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I'm making a puzzle game that requires the user to 'draw' circles onto a background to get a ball to the exit. They create circles by holding their mouse button, the circle grows; when it is big enough, they let go and it is 'punched' into the physical space and balls then react to it.

I have a problem, however, that when two circles are intersecting (so a ball should pass through), if the intersection is not larger than the diameter of the ball the ball collides with the interior of the circle as usual.

This may be a little hard to comprehend, so here's a link to the screencast showing the problem (You can't embed videos on Stack Overflow): http://www.youtube.com/watch?v=3dKyPzqTDhs

Hopefully that made my problem clear. Here is the Python / PyGame code for the Ball and Circle classes:

class Ball():
    def __init__(self, (x,y), size, colourID):
        """Setting up the new instance"""
        self.x = x
        self.y = y
        self.size = size
        self.exited = False
        self.colour = setColour(colourID)
        self.thickness = 0
        self.speed = 0.01
        self.angle = math.pi/2

    def display(self, surface):
        """Draw the ball"""
        # pygame.gfxdraw.aacircle(screen,cx,cy,new_dist,settings['MINIMAP_RINGS'])
        if self.exited != True:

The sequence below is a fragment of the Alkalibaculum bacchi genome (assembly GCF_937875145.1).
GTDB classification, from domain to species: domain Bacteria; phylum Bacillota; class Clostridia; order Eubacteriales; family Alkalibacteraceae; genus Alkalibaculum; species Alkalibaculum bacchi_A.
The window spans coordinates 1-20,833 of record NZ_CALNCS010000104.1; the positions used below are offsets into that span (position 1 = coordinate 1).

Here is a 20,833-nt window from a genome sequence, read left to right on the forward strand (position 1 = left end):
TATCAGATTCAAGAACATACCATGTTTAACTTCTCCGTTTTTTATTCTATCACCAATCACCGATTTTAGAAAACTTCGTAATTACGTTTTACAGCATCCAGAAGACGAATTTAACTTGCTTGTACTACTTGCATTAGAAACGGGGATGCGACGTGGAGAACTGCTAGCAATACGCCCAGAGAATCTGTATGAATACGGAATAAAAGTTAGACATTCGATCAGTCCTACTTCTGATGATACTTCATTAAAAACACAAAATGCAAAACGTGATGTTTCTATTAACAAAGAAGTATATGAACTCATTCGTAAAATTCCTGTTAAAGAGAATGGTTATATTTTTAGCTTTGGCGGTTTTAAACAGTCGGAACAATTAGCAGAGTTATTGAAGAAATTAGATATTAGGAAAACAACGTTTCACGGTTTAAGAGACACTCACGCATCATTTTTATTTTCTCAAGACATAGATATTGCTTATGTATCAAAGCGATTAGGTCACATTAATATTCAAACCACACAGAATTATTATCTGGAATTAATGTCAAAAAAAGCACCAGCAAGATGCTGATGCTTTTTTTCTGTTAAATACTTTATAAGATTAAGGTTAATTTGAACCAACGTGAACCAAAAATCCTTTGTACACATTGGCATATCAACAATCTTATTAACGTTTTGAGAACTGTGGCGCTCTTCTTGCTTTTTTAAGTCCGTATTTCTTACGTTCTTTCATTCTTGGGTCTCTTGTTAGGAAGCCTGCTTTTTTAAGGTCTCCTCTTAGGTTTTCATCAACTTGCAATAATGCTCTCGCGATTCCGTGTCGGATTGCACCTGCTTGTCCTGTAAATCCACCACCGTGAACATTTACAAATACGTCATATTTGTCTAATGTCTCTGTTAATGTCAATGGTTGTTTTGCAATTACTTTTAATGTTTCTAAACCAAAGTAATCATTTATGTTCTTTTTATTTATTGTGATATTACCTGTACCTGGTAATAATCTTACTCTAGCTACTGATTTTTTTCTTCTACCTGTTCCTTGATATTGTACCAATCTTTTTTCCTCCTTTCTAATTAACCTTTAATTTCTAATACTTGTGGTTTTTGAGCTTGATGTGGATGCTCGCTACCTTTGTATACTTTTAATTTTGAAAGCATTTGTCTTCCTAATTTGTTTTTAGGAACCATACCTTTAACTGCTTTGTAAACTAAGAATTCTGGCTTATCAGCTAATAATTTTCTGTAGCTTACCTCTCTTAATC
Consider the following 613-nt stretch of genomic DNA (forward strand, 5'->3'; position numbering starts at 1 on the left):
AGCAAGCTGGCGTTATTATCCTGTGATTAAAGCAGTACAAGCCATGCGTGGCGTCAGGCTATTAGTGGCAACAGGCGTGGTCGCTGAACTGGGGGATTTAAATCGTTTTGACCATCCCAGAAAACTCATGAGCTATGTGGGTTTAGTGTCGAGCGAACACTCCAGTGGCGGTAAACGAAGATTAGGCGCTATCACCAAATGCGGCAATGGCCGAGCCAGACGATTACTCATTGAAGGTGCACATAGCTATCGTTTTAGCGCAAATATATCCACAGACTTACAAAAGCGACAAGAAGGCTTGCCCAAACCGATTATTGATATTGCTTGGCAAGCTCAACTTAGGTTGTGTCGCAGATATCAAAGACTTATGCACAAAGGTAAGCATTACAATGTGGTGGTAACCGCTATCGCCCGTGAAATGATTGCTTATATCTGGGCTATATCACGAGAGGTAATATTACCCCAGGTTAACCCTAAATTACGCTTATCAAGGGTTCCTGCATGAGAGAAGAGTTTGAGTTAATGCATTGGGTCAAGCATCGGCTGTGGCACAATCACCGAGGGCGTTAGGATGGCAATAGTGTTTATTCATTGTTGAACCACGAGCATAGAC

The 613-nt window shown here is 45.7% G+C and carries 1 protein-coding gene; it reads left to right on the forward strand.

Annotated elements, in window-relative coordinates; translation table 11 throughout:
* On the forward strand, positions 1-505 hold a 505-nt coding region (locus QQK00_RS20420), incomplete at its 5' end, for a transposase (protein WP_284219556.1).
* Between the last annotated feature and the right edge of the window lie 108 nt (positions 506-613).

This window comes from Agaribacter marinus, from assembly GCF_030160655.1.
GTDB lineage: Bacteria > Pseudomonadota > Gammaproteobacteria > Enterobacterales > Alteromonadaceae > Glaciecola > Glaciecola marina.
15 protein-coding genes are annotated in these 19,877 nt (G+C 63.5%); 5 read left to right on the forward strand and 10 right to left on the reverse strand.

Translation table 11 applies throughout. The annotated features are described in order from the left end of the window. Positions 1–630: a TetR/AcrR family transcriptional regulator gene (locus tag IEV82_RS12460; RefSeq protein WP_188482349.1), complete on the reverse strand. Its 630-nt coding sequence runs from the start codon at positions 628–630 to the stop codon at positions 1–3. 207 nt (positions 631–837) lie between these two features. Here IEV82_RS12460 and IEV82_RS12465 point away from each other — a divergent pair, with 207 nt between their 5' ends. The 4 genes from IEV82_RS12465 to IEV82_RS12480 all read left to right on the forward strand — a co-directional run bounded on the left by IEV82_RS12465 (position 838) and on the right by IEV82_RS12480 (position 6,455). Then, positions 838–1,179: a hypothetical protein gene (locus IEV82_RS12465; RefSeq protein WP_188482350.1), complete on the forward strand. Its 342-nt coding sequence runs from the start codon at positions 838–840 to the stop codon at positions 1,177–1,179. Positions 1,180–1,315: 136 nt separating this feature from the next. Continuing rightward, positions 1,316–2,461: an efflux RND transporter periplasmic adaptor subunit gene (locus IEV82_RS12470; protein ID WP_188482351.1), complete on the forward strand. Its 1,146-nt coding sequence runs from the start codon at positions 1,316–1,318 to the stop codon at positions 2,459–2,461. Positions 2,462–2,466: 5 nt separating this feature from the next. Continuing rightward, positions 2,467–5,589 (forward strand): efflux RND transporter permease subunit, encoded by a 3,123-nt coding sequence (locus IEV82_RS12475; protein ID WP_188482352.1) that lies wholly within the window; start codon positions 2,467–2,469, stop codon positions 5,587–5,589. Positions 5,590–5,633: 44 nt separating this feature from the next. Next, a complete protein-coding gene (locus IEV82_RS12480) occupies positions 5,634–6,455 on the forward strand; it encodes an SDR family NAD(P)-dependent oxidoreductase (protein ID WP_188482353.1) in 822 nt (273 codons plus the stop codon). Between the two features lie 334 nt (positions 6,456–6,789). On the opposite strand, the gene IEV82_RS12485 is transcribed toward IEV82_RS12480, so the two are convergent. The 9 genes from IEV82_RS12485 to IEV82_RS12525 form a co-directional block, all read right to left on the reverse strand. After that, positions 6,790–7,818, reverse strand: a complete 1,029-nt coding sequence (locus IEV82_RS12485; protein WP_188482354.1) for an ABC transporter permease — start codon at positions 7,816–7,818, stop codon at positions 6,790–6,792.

pygame.draw.circle(surface, self.colour, (int(self.x), int(self.y)), self.size, self.thickness)

    def move(self):
        """Move the ball according to angle and speed"""
        self.x += math.sin(self.angle) * self.speed
        self.y -= math.cos(self.angle) * self.speed
        (self.angle, self.speed) = module_physicsEngine.addVectors((self.angle, self.speed), gravity)
        self.speed *= drag

And the Circle class:

class Circle():
    def __init__(self, (x,y), size, colourID):
        """Set up the new instance of the Circle class"""
        self.x = x
        self.y = y
        self.size = size
        self.colour = setColour(colourID)
        self.thickness = 2
        self.angle = 0 # Needed for collision...
        self.speed = 0 # detection against balls

    def display(self, surface):
        """Draw the circle"""
        pygame.draw.circle(surface, self.colour, (int(self.x), int(self.y)), self.size, self.thickness)

Within the main loop of the game (while running == True: etc.), this code is used to perform actions on each ball: